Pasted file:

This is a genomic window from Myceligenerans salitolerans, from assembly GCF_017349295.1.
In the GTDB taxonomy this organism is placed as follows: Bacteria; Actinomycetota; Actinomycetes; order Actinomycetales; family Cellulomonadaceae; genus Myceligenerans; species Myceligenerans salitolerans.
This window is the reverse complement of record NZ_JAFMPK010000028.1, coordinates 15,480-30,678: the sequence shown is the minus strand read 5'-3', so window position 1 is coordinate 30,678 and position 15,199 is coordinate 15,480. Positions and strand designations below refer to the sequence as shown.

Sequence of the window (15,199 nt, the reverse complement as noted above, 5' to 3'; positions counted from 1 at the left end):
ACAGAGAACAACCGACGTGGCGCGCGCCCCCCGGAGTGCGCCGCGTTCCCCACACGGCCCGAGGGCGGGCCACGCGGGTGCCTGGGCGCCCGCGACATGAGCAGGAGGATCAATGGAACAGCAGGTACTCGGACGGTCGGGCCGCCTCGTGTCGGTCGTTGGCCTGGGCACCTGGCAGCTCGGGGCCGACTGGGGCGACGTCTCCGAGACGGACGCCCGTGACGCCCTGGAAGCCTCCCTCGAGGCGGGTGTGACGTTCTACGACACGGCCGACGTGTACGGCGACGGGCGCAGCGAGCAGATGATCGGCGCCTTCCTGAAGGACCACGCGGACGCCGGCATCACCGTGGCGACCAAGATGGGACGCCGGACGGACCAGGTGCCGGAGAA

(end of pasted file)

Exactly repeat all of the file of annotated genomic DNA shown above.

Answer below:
This is a genomic window from Myceligenerans salitolerans, from assembly GCF_017349295.1.
In the GTDB taxonomy this organism is placed as follows: Bacteria; Actinomycetota; Actinomycetes; order Actinomycetales; family Cellulomonadaceae; genus Myceligenerans; species Myceligenerans salitolerans.
This window is the reverse complement of record NZ_JAFMPK010000028.1, coordinates 15,480-30,678: the sequence shown is the minus strand read 5'-3', so window position 1 is coordinate 30,678 and position 15,199 is coordinate 15,480. Positions and strand designations below refer to the sequence as shown.

Sequence of the window (15,199 nt, the reverse complement as noted above, 5' to 3'; positions counted from 1 at the left end):
ACAGAGAACAACCGACGTGGCGCGCGCCCCCCGGAGTGCGCCGCGTTCCCCACACGGCCCGAGGGCGGGCCACGCGGGTGCCTGGGCGCCCGCGACATGAGCAGGAGGATCAATGGAACAGCAGGTACTCGGACGGTCGGGCCGCCTCGTGTCGGTCGTTGGCCTGGGCACCTGGCAGCTCGGGGCCGACTGGGGCGACGTCTCCGAGACGGACGCCCGTGACGCCCTGGAAGCCTCCCTCGAGGCGGGTGTGACGTTCTACGACACGGCCGACGTGTACGGCGACGGGCGCAGCGAGCAGATGATCGGCGCCTTCCTGAAGGACCACGCGGACGCCGGCATCACCGTGGCGACCAAGATGGGACGCCGGACGGACCAGGTGCCGGAGAA